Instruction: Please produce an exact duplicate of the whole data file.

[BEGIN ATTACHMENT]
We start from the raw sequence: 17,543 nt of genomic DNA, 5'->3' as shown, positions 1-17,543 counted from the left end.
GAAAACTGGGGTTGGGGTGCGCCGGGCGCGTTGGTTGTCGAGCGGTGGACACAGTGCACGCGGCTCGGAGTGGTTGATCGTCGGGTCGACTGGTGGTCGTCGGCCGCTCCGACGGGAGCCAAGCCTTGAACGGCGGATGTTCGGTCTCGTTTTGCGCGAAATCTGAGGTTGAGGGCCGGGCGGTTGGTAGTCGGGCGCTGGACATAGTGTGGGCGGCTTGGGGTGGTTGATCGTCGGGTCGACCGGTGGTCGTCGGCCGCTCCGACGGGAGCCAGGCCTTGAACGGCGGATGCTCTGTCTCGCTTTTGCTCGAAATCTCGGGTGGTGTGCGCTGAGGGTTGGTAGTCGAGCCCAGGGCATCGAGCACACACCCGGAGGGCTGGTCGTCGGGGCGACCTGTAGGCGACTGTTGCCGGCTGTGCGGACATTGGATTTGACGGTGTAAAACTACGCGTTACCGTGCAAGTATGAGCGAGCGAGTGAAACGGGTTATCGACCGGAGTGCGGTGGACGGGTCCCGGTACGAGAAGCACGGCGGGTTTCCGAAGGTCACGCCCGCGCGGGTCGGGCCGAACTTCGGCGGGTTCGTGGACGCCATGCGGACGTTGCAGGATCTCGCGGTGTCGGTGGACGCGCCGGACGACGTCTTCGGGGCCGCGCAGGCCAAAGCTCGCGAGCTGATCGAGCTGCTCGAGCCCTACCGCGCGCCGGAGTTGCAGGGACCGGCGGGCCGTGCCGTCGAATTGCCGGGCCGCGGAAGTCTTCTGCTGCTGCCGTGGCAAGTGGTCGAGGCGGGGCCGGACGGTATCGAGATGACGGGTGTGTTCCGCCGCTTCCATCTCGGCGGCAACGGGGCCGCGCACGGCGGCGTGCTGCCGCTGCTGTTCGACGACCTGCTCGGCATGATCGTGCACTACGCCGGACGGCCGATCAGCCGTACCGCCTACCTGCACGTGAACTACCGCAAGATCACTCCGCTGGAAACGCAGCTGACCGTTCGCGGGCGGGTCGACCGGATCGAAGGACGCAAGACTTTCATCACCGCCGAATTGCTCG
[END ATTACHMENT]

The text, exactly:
We start from the raw sequence: 17,543 nt of genomic DNA, 5'->3' as shown, positions 1-17,543 counted from the left end.
GAAAACTGGGGTTGGGGTGCGCCGGGCGCGTTGGTTGTCGAGCGGTGGACACAGTGCACGCGGCTCGGAGTGGTTGATCGTCGGGTCGACTGGTGGTCGTCGGCCGCTCCGACGGGAGCCAAGCCTTGAACGGCGGATGTTCGGTCTCGTTTTGCGCGAAATCTGAGGTTGAGGGCCGGGCGGTTGGTAGTCGGGCGCTGGACATAGTGTGGGCGGCTTGGGGTGGTTGATCGTCGGGTCGACCGGTGGTCGTCGGCCGCTCCGACGGGAGCCAGGCCTTGAACGGCGGATGCTCTGTCTCGCTTTTGCTCGAAATCTCGGGTGGTGTGCGCTGAGGGTTGGTAGTCGAGCCCAGGGCATCGAGCACACACCCGGAGGGCTGGTCGTCGGGGCGACCTGTAGGCGACTGTTGCCGGCTGTGCGGACATTGGATTTGACGGTGTAAAACTACGCGTTACCGTGCAAGTATGAGCGAGCGAGTGAAACGGGTTATCGACCGGAGTGCGGTGGACGGGTCCCGGTACGAGAAGCACGGCGGGTTTCCGAAGGTCACGCCCGCGCGGGTCGGGCCGAACTTCGGCGGGTTCGTGGACGCCATGCGGACGTTGCAGGATCTCGCGGTGTCGGTGGACGCGCCGGACGACGTCTTCGGGGCCGCGCAGGCCAAAGCTCGCGAGCTGATCGAGCTGCTCGAGCCCTACCGCGCGCCGGAGTTGCAGGGACCGGCGGGCCGTGCCGTCGAATTGCCGGGCCGCGGAAGTCTTCTGCTGCTGCCGTGGCAAGTGGTCGAGGCGGGGCCGGACGGTATCGAGATGACGGGTGTGTTCCGCCGCTTCCATCTCGGCGGCAACGGGGCCGCGCACGGCGGCGTGCTGCCGCTGCTGTTCGACGACCTGCTCGGCATGATCGTGCACTACGCCGGACGGCCGATCAGCCGTACCGCCTACCTGCACGTGAACTACCGCAAGATCACTCCGCTGGAAACGCAGCTGACCGTTCGCGGGCGGGTCGACCGGATCGAAGGACGCAAGACTTTCATCACCGCCGAATTGCTCG